·       Conclusions from the PEPCO Benning RI risk assessments seem to be inconsistent with what has been concluded for the Phase 1 Anacostia River Sediment RI risk assessments. These need to be addressed:

o   Baseline Ecological Risk Assessment - PEPCO found “little to no potential for ecological risks to the wildlife community from ingestion of prey items containing PCBs” (PEPCO Benning RI at 6-3), but the Anacostia River Sediment RI found possible PCB risks to green heron and kingfishers in Reach 456 (which includes the PEPCO Benning study area) when NOAEL TRVs were used (Anacostia River RI at 139 and Table 10.14).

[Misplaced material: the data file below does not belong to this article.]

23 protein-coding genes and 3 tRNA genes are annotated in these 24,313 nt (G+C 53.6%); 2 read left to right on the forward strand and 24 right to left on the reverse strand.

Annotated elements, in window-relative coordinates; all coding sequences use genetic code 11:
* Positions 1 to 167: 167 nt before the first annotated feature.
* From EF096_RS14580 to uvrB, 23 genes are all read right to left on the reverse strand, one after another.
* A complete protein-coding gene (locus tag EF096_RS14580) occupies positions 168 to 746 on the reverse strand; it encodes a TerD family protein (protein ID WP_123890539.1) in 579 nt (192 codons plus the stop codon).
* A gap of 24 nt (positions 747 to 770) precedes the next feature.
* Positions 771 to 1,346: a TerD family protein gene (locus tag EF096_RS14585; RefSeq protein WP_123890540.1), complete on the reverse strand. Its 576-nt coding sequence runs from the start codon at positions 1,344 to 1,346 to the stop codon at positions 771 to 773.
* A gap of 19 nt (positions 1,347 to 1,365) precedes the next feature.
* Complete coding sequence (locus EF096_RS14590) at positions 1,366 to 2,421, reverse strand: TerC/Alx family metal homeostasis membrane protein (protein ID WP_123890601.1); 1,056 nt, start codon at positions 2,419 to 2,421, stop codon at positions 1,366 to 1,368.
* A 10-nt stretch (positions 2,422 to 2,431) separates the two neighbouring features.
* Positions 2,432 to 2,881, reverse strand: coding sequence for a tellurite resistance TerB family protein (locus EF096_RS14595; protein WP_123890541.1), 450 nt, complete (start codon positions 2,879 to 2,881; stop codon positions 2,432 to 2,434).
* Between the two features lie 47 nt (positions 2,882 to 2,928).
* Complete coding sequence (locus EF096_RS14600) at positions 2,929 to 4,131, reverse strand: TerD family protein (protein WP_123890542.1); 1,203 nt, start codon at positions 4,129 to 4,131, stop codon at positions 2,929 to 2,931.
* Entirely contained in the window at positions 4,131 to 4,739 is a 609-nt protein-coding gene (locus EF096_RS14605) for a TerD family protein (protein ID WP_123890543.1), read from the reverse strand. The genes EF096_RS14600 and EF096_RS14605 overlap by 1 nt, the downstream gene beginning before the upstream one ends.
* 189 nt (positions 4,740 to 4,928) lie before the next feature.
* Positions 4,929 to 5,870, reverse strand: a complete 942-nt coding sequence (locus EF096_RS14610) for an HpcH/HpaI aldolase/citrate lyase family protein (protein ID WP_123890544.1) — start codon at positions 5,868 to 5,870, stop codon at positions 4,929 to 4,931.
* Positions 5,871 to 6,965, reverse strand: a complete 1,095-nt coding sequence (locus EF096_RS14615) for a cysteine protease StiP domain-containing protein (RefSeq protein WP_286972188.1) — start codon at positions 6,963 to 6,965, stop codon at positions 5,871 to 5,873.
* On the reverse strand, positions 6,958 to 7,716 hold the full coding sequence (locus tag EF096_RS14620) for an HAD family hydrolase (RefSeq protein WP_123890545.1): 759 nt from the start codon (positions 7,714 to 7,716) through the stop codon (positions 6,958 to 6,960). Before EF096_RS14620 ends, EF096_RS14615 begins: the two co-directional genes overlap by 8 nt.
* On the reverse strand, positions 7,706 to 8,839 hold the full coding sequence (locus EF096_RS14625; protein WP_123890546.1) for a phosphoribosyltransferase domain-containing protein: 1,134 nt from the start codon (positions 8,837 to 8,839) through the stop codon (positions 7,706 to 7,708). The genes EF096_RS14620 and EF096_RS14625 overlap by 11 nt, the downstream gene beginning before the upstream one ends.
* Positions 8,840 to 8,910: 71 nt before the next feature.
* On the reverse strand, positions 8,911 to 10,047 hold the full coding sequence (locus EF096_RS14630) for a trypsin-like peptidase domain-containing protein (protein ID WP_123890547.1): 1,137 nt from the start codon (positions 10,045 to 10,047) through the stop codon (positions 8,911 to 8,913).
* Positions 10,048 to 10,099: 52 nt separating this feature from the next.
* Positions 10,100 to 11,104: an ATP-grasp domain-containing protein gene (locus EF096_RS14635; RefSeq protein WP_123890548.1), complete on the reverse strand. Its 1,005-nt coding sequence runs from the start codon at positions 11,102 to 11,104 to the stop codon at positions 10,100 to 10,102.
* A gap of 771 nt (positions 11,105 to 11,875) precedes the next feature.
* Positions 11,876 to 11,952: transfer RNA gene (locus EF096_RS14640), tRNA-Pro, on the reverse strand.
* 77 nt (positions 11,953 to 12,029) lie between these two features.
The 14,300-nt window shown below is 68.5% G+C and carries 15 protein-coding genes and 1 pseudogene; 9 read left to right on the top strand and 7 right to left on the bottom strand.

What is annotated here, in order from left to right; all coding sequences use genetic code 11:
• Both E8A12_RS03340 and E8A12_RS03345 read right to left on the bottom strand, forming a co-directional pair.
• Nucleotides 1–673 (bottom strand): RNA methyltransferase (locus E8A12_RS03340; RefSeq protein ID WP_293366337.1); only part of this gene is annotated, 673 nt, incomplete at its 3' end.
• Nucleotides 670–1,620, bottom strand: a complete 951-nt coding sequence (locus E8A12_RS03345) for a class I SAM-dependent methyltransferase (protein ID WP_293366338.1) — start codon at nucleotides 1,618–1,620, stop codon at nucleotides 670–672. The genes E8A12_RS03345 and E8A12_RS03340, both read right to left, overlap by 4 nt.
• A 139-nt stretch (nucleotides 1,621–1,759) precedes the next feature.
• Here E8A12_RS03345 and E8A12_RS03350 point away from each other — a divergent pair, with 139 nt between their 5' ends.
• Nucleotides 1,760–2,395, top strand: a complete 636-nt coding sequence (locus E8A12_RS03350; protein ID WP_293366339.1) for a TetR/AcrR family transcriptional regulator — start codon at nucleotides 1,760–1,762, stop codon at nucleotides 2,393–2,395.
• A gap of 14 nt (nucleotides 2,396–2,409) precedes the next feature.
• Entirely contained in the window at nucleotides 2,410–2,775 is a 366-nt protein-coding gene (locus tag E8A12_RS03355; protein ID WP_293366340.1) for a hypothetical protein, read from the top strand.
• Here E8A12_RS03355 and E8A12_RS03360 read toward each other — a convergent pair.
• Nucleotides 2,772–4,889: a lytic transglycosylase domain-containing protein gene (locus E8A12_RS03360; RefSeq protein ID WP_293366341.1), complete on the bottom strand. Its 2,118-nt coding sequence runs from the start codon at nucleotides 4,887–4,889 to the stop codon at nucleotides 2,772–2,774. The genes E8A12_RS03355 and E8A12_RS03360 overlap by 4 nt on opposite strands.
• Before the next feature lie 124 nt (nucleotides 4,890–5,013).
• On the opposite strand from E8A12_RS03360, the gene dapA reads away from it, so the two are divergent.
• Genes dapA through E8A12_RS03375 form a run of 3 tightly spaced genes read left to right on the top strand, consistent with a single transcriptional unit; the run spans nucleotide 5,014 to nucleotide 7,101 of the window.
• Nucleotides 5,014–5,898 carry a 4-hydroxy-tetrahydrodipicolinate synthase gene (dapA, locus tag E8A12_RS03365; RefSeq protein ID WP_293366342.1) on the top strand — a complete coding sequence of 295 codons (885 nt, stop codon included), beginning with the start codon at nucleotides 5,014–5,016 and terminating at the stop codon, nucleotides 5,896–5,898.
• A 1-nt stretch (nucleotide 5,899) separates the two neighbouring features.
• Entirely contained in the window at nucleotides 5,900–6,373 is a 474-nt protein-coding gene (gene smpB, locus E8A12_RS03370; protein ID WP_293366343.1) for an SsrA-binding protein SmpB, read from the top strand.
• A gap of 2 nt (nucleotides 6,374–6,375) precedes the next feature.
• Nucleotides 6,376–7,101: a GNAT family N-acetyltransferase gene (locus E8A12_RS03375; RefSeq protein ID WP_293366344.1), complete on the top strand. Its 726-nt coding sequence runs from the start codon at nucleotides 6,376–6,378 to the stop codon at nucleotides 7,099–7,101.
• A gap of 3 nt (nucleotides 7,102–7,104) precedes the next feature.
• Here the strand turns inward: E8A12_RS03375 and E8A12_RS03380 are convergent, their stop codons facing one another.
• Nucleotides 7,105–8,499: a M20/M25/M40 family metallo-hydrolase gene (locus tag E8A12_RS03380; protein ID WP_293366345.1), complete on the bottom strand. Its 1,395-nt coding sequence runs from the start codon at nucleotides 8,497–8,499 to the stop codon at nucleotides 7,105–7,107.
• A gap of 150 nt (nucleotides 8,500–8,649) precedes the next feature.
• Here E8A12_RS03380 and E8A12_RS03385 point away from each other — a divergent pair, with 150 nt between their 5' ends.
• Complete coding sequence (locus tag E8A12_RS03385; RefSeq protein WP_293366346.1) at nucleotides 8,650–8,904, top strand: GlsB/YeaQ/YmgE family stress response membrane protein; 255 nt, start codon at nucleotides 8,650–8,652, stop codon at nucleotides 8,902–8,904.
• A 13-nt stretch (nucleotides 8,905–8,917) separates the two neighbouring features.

o   Human Health Risk Assessment - PEPCO concluded that fish consumption presents a risk only for non-cancer effects (PEPCO Benning RI at 6-2), but the Anacostia River Sediment RI found total PCBs were a contaminant of concern for both fish ingestion cancer risks and fish ingestion non-cancer hazards for all reaches of the river (Anacostia River RI at 149).

·       It is unacceptable that little effort has been made to post signs near the PEPCO Benning property warning people not to fish or consume fish caught in the area. We strongly urge DOEE to ensure that sufficient signage is posted up and down the entire river, especially locations frequented by people.